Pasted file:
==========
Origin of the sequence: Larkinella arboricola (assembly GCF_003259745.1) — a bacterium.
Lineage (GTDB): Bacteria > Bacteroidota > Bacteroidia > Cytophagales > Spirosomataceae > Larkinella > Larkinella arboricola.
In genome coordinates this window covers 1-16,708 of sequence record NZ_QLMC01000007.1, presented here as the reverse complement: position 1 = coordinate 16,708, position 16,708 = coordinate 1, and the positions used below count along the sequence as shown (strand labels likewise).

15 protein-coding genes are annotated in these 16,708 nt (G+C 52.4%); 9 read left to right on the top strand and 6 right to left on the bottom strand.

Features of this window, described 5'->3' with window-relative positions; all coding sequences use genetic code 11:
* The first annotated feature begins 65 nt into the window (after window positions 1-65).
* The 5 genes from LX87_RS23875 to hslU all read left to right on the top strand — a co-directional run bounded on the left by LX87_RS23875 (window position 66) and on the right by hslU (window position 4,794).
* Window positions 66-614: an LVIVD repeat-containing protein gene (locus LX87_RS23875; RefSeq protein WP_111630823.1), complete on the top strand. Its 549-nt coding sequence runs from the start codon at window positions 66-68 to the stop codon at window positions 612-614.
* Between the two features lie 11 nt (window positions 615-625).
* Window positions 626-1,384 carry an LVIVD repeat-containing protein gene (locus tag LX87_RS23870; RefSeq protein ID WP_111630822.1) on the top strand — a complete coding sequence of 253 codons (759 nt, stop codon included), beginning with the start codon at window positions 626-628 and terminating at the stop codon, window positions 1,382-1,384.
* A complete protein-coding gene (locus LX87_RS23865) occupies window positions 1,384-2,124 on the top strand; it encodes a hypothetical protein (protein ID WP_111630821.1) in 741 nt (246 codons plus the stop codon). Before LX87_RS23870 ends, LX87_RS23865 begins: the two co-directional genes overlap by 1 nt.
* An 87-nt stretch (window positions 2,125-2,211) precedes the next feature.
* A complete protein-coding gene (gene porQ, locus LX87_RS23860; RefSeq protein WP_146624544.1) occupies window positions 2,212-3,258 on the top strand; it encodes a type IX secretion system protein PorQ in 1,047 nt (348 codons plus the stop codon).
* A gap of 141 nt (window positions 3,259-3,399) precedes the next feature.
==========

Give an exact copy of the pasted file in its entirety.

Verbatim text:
Origin of the sequence: Larkinella arboricola (assembly GCF_003259745.1) — a bacterium.
Lineage (GTDB): Bacteria > Bacteroidota > Bacteroidia > Cytophagales > Spirosomataceae > Larkinella > Larkinella arboricola.
In genome coordinates this window covers 1-16,708 of sequence record NZ_QLMC01000007.1, presented here as the reverse complement: position 1 = coordinate 16,708, position 16,708 = coordinate 1, and the positions used below count along the sequence as shown (strand labels likewise).

15 protein-coding genes are annotated in these 16,708 nt (G+C 52.4%); 9 read left to right on the top strand and 6 right to left on the bottom strand.

Features of this window, described 5'->3' with window-relative positions; all coding sequences use genetic code 11:
* The first annotated feature begins 65 nt into the window (after window positions 1-65).
* The 5 genes from LX87_RS23875 to hslU all read left to right on the top strand — a co-directional run bounded on the left by LX87_RS23875 (window position 66) and on the right by hslU (window position 4,794).
* Window positions 66-614: an LVIVD repeat-containing protein gene (locus LX87_RS23875; RefSeq protein WP_111630823.1), complete on the top strand. Its 549-nt coding sequence runs from the start codon at window positions 66-68 to the stop codon at window positions 612-614.
* Between the two features lie 11 nt (window positions 615-625).
* Window positions 626-1,384 carry an LVIVD repeat-containing protein gene (locus tag LX87_RS23870; RefSeq protein ID WP_111630822.1) on the top strand — a complete coding sequence of 253 codons (759 nt, stop codon included), beginning with the start codon at window positions 626-628 and terminating at the stop codon, window positions 1,382-1,384.
* A complete protein-coding gene (locus LX87_RS23865) occupies window positions 1,384-2,124 on the top strand; it encodes a hypothetical protein (protein ID WP_111630821.1) in 741 nt (246 codons plus the stop codon). Before LX87_RS23870 ends, LX87_RS23865 begins: the two co-directional genes overlap by 1 nt.
* An 87-nt stretch (window positions 2,125-2,211) precedes the next feature.
* A complete protein-coding gene (gene porQ, locus LX87_RS23860; RefSeq protein WP_146624544.1) occupies window positions 2,212-3,258 on the top strand; it encodes a type IX secretion system protein PorQ in 1,047 nt (348 codons plus the stop codon).
* A gap of 141 nt (window positions 3,259-3,399) precedes the next feature.